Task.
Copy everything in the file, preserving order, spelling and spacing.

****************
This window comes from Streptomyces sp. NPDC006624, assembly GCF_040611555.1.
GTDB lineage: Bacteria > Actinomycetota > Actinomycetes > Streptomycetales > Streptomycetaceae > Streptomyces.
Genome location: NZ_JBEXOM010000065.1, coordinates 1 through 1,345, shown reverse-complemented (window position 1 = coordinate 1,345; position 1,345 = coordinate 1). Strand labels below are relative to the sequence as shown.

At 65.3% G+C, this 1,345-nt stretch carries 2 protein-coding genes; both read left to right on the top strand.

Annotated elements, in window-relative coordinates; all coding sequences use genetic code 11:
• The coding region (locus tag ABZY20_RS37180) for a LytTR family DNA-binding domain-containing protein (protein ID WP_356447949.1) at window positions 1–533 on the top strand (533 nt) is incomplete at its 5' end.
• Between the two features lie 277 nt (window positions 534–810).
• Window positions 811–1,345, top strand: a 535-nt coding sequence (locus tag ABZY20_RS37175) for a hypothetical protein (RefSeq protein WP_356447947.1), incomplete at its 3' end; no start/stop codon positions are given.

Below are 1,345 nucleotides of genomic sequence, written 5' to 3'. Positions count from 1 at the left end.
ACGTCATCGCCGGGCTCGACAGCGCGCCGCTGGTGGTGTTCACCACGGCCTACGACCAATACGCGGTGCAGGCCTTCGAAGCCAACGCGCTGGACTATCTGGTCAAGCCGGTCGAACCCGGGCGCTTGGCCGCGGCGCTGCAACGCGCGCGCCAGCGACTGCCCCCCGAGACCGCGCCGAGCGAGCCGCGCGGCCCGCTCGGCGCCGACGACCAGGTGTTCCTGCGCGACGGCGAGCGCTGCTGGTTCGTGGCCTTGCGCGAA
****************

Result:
This window comes from Streptomyces sp. NPDC006624, assembly GCF_040611555.1.
GTDB lineage: Bacteria > Actinomycetota > Actinomycetes > Streptomycetales > Streptomycetaceae > Streptomyces.
Genome location: NZ_JBEXOM010000065.1, coordinates 1 through 1,345, shown reverse-complemented (window position 1 = coordinate 1,345; position 1,345 = coordinate 1). Strand labels below are relative to the sequence as shown.

At 65.3% G+C, this 1,345-nt stretch carries 2 protein-coding genes; both read left to right on the top strand.

Annotated elements, in window-relative coordinates; all coding sequences use genetic code 11:
• The coding region (locus tag ABZY20_RS37180) for a LytTR family DNA-binding domain-containing protein (protein ID WP_356447949.1) at window positions 1–533 on the top strand (533 nt) is incomplete at its 5' end.
• Between the two features lie 277 nt (window positions 534–810).
• Window positions 811–1,345, top strand: a 535-nt coding sequence (locus tag ABZY20_RS37175) for a hypothetical protein (RefSeq protein WP_356447947.1), incomplete at its 3' end; no start/stop codon positions are given.

Below are 1,345 nucleotides of genomic sequence, written 5' to 3'. Positions count from 1 at the left end.
ACGTCATCGCCGGGCTCGACAGCGCGCCGCTGGTGGTGTTCACCACGGCCTACGACCAATACGCGGTGCAGGCCTTCGAAGCCAACGCGCTGGACTATCTGGTCAAGCCGGTCGAACCCGGGCGCTTGGCCGCGGCGCTGCAACGCGCGCGCCAGCGACTGCCCCCCGAGACCGCGCCGAGCGAGCCGCGCGGCCCGCTCGGCGCCGACGACCAGGTGTTCCTGCGCGACGGCGAGCGCTGCTGGTTCGTGGCCTTGCGCGAA